Formal topology aims at developing general topology in intuitionistic and predicative mathematics. Many classical results of general topology have been already brought into the realm of constructive mathematics by using formal topology and also new light on basic topological notions was gained with this approach which allows distinction which are not expressible in classical topology. Here we give a systematic exposition of one of the main tools in formal topology: inductive generation. In fact, many formal topologies can be presented in (...) a predicative way by an inductive generation and thus their properties can be proved inductively. We show however that some natural complete Heyting algebra cannot be inductively defined. (shrink)
A proof-theoretical analysis of elementary theories of order relations is effected through the formulation of order axioms as mathematical rules added to contraction-free sequent calculus. Among the results obtained are proof-theoretical formulations of conservativity theorems corresponding to Szpilrajn’s theorem on the extension of a partial order into a linear one. Decidability of the theories of partial and linear order for quantifier-free sequents is shown by giving terminating methods of proof-search.
We present a possible computational content of the negative translation of classical analysis with the Axiom of (countable) Choice. Interestingly, this interpretation uses a refinement of the realizability semantics of the absurdity proposition, which is not interpreted as the empty type here. We also show how to compute witnesses from proofs in classical analysis of ∃-statements and how to extract algorithms from proofs of ∀∃-statements. Our interpretation seems computationally more direct than the one based on Godel's Dialectica interpretation.
We associate with any game G another game, which is a variant of it, and which we call . Winning strategies for have a lower recursive degree than winning strategies for G: if a player has a winning strategy of recursive degree 1 over G, then it has a recursive winning strategy over , and vice versa. Through we can express in algorithmic form, as a recursive winning strategy, many common proofs of non-constructive Mathematics, namely exactly the theorems of the (...) sub-classical logic Limit Computable Mathematics , Hayashi and Nakata ). (shrink)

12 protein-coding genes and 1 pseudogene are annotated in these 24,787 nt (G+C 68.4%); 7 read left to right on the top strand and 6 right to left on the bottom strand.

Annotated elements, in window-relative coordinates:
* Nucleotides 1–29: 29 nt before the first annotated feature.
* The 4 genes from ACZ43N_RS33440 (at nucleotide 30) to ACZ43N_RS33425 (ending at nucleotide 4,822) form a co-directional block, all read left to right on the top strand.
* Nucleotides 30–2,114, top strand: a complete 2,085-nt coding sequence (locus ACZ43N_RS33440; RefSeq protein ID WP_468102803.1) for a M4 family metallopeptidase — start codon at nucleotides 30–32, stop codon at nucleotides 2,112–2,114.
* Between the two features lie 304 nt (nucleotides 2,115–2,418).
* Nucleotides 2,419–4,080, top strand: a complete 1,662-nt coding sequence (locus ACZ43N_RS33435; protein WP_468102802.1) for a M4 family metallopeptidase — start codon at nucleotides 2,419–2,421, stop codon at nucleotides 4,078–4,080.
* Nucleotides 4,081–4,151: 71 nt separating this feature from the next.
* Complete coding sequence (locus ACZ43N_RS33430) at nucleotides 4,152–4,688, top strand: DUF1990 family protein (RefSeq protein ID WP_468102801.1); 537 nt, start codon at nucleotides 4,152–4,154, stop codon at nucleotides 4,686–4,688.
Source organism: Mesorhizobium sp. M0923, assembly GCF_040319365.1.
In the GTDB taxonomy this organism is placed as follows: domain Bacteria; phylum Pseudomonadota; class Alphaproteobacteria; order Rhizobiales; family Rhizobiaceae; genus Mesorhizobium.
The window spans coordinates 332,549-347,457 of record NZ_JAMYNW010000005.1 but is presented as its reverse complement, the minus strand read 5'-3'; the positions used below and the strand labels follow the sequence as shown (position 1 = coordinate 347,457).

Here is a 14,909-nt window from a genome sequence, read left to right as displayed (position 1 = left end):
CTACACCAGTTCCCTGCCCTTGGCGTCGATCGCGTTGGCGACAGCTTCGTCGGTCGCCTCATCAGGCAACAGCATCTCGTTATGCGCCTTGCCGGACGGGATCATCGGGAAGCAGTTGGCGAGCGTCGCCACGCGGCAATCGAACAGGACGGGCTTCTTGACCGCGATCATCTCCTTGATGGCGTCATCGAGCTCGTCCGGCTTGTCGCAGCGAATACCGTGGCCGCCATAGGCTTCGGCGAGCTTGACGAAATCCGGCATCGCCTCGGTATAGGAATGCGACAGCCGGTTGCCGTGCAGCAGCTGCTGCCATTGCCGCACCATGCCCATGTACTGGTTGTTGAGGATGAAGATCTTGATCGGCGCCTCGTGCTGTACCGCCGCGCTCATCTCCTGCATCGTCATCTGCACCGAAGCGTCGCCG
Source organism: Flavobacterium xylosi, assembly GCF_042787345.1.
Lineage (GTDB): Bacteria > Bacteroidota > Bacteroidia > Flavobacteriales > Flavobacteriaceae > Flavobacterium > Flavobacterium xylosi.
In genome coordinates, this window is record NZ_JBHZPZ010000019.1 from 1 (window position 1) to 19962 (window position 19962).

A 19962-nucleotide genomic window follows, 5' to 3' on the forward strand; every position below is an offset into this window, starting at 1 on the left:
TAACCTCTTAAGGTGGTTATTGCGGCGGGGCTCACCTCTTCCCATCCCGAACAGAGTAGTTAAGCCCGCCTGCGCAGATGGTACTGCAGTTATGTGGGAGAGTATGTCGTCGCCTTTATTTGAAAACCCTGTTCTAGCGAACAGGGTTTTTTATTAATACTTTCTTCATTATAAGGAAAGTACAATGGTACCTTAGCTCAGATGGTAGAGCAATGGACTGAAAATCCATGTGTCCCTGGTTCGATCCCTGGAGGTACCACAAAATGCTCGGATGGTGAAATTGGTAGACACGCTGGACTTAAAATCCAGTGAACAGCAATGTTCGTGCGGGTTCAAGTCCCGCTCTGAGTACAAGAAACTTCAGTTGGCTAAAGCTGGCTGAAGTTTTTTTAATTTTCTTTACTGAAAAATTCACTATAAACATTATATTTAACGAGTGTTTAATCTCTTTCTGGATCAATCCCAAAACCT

. The effort in providing constructive and predicative meaning to non-constructive modes of reasoning has almost without exception been applied to theories with full classical logic . In this paper we show how to combine unrestricted countable choice, induction on infinite well-founded trees and restricted classical logic in constructively given models. These models are sheaf models over a $\sigma$ -complete Boolean algebra, whose topologies are generated by finite or countable covering relations. By a judicious choice of the Boolean algebra we (...) can directly extract effective content from $\Pi_2^0$ -statements true in the model. All the arguments of the present paper can be formalised in Martin-Löf's constructive type theory with generalised inductive definitions. (shrink)
Semantical arguments, based on the completeness theorem for first-order logic, give elegant proofs of purely syntactical results. For instance, for proving a conservativity theorem between two theories, one shows instead that any model of one theory can be extended to a model of the other theory. This method of proof, because of its use of the completeness theorem, is a priori not valid constructively. We show here how to give similar arguments, valid constructively, by using Boolean models. These models are (...) a slight variation of ordinary first-order models, where truth values are now regular ideals of a given Boolean algebra. Two examples are presented: a simple conservativity result and Herbrand's theorem. (shrink)